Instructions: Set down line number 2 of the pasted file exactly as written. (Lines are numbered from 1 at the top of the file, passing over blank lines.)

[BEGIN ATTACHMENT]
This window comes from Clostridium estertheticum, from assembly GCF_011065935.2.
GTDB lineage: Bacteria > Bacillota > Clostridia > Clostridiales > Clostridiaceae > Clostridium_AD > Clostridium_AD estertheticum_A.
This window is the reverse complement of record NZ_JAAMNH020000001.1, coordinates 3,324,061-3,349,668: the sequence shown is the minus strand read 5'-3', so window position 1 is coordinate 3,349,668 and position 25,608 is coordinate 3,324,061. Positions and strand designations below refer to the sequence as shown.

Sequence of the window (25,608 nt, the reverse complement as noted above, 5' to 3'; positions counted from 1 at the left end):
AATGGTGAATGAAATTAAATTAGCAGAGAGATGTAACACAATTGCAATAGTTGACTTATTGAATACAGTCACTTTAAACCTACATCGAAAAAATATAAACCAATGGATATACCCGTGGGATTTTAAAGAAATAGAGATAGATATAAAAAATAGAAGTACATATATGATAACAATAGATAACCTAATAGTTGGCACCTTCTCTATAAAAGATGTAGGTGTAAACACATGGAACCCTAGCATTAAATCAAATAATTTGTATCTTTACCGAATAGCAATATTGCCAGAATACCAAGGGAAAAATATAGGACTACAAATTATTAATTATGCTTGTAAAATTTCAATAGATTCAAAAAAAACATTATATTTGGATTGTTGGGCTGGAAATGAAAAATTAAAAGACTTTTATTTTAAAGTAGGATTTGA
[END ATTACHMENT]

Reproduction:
GTDB lineage: Bacteria > Bacillota > Clostridia > Clostridiales > Clostridiaceae > Clostridium_AD > Clostridium_AD estertheticum_A.